In Moscow, St. Petersburg, Perm, and Krasnodar a range of programmatic statements emerge from disparate musicians with new work. They all champion the creative process over any crude, material consequence thereof.
Against the backdrop of a Russian tradition of politicized rock songs, four collectives in 2014 look for alternative values. They tend to be immaterial, in the best - and most romantic - sense of the word.
Afisha and Colta are arguably Moscow's two most influential music publications when it comes to finding or fostering new talent. As December begins, they both consider the musical year ahead - with some anxiety.
From Siberia to Moscow - and even Kiev - a series of new releases admit openly to the influence of Western music from prior decades. A dissatisfaction with the here and now prompts lasting retrospection.
Cooper Phillip, as readers of FFM know, is a Los Angeles-based singer of Slavic roots. According to some well-worn stereotypes, Russian pessimism falls away once her career blossoms on a distant shore.
For all these artists from Russia and Lithuania, new publications are possible only after much effort. The daily grind and social indifference do their best to make creative work maximally difficult.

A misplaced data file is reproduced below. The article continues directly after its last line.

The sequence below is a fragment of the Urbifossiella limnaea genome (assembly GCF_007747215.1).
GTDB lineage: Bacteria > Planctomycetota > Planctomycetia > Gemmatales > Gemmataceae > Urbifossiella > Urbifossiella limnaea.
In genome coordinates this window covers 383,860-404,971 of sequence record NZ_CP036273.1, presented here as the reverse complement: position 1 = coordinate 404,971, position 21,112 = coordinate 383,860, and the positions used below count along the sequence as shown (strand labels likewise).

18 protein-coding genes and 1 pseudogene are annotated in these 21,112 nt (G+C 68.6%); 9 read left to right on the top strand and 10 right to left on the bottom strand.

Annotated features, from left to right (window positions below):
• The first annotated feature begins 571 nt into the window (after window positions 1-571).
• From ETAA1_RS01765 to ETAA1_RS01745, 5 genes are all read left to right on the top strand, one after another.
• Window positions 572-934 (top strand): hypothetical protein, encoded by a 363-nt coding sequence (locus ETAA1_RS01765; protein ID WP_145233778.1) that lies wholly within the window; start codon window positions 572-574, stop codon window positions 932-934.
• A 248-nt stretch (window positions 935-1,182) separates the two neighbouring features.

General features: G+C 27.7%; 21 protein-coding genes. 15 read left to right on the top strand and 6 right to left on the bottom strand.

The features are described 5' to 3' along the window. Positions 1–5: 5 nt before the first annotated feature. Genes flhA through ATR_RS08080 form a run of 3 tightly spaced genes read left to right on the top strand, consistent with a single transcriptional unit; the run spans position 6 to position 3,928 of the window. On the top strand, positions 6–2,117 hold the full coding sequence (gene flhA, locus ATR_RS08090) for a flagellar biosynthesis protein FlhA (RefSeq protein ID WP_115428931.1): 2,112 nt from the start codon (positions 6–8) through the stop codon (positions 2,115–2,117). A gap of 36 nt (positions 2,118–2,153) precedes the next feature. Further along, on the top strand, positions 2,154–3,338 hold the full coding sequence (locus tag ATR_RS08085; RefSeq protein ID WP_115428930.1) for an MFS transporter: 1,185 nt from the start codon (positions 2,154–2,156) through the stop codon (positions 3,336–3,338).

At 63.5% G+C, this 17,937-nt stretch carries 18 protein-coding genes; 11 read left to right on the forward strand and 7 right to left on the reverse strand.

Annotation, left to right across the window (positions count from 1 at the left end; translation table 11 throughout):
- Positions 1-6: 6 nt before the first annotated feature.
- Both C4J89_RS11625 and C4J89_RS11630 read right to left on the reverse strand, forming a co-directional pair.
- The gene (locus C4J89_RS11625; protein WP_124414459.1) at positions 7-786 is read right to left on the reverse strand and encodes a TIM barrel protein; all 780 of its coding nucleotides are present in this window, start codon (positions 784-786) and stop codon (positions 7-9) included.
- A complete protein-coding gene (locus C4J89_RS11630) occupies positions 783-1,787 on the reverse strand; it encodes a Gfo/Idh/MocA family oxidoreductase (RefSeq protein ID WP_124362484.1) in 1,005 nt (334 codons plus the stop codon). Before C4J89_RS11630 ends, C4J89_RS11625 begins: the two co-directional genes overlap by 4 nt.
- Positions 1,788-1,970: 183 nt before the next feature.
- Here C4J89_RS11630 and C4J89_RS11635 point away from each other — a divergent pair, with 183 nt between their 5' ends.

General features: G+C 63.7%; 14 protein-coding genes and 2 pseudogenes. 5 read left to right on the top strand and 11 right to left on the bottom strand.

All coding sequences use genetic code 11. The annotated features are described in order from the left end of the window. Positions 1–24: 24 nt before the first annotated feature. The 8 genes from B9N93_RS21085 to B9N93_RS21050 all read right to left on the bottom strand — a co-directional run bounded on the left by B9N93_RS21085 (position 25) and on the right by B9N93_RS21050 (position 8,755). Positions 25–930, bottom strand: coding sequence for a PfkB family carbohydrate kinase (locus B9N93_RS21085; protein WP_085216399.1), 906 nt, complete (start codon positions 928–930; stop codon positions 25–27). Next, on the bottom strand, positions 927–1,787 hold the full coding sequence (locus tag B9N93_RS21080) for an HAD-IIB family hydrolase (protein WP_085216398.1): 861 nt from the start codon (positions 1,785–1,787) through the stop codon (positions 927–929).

The innocence of youth is treated with bittersweet retrospection in some new songs from Chelyabinsk, Tomsk, and Moscow. All of these artists imply that childhood's naivety and hope are unlikely to survive for long.
Four new publications from Russian and Ukrainian artists juxtapose the desire to sing or perform with a likely public response. In an unforgiving social context, dare one express private views?
Through their use of other languages, employment overseas, and various forms of Wanderlust, these four bands work hard to ignore domestic culture. Anywhere - and anything - looks better than home.
Four new dance releases from around the Russian capital seek an escape from the daily grind. Increasingly, however, a pessimistic view of the future makes prior decades an attractive reference point.